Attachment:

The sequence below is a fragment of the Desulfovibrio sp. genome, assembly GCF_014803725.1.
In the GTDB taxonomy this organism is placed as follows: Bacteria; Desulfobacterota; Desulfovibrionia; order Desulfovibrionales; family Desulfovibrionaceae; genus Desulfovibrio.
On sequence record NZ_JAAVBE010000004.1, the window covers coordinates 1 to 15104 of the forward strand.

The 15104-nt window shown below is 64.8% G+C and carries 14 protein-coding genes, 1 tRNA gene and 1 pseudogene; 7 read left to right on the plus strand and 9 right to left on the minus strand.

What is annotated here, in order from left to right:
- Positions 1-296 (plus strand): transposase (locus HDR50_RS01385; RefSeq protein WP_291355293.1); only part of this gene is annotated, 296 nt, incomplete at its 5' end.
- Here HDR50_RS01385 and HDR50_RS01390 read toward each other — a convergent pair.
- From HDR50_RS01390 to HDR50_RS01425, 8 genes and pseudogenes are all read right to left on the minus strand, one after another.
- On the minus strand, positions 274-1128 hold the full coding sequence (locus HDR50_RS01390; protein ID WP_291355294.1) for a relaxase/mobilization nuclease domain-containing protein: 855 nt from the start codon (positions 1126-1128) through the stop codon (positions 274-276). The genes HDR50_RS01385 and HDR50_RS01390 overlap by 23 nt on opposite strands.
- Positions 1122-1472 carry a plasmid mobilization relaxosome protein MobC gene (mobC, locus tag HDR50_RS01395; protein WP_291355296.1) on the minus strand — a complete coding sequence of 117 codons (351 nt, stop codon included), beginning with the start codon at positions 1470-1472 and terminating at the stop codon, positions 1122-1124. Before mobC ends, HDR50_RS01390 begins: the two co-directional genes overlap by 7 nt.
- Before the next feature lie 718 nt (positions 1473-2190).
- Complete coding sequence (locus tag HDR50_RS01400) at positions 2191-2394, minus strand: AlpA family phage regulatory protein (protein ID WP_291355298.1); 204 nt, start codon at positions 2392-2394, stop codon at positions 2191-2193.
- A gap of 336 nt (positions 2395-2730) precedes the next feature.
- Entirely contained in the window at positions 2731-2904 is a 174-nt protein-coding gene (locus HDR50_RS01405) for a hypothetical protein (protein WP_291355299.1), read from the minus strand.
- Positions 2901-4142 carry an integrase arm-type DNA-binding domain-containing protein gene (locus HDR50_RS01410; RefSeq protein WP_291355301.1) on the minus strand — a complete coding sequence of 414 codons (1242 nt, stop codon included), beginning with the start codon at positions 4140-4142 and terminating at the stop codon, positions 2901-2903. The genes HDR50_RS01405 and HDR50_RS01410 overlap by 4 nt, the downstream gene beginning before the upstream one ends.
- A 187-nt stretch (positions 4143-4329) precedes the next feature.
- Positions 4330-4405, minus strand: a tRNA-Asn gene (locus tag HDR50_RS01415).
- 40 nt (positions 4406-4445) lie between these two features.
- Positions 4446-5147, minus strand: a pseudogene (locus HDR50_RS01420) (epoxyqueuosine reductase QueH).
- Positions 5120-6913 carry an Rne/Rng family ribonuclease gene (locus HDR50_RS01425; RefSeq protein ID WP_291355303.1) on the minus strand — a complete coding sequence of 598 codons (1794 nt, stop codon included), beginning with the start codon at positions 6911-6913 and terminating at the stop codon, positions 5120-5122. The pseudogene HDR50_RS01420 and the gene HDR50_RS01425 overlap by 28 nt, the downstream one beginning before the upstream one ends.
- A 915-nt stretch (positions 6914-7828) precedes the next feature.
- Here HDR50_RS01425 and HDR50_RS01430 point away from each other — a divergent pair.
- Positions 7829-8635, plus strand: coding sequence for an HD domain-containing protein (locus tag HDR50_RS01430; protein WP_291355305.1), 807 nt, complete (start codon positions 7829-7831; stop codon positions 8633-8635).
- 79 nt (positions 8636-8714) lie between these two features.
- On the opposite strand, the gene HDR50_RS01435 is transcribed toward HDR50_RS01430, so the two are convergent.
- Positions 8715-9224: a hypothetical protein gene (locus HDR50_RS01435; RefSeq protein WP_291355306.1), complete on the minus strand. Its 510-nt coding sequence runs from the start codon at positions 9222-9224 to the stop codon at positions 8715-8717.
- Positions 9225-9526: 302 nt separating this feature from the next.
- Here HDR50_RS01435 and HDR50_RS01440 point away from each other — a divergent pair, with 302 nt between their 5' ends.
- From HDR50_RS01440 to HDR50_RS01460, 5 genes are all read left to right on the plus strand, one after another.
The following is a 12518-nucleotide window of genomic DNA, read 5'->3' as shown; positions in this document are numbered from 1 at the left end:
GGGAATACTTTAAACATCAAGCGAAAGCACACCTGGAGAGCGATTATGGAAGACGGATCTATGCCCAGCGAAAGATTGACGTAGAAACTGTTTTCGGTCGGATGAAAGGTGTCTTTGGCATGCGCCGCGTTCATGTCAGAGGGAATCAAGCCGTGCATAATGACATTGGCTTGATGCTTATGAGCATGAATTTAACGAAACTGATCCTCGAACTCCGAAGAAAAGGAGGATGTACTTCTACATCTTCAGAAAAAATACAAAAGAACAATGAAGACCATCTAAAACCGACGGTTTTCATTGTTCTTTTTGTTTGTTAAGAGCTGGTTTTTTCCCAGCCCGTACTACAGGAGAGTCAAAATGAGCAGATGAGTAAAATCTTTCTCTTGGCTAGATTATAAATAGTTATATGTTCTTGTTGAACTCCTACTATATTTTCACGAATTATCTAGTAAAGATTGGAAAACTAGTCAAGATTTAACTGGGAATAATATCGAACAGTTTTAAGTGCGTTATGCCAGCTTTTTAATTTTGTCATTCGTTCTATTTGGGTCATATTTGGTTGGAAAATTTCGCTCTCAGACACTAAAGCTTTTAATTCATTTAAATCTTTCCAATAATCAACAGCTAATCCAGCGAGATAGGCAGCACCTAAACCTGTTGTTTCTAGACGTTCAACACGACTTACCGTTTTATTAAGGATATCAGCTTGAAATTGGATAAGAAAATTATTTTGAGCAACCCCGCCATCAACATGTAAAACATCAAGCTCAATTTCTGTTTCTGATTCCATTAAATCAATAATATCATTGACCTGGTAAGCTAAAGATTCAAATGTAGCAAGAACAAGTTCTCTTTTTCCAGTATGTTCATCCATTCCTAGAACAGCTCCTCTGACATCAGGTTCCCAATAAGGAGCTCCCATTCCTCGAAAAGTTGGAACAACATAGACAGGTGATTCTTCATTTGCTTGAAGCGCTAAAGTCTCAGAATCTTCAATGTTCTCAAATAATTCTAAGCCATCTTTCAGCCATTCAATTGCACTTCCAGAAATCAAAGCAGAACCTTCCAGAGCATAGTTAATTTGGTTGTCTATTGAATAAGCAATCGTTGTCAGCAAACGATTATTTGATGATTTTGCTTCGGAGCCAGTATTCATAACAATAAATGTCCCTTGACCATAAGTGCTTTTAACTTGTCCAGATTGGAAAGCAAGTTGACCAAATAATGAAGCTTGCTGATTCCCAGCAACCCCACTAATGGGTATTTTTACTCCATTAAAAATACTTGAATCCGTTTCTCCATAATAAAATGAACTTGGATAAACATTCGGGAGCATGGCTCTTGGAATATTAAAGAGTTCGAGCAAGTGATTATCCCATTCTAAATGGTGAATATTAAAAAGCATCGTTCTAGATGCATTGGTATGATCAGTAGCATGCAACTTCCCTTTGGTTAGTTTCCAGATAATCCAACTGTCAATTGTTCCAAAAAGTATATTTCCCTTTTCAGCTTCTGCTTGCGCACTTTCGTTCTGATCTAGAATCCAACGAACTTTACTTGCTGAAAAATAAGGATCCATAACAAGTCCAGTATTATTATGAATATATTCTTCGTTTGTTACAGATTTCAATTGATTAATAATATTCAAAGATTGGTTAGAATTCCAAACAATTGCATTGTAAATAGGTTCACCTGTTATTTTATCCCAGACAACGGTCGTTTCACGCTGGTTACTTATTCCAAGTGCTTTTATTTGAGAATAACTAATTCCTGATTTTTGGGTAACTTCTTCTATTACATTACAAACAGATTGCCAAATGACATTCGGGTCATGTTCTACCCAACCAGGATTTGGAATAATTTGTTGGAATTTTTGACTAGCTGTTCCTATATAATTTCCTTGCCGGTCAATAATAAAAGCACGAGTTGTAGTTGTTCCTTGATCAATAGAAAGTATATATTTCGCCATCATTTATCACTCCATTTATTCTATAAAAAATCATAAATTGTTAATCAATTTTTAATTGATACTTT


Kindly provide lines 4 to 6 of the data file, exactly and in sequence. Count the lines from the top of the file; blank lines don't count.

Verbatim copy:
The 15104-nt window shown below is 64.8% G+C and carries 14 protein-coding genes, 1 tRNA gene and 1 pseudogene; 7 read left to right on the plus strand and 9 right to left on the minus strand.

What is annotated here, in order from left to right:
- Positions 1-296 (plus strand): transposase (locus HDR50_RS01385; RefSeq protein WP_291355293.1); only part of this gene is annotated, 296 nt, incomplete at its 5' end.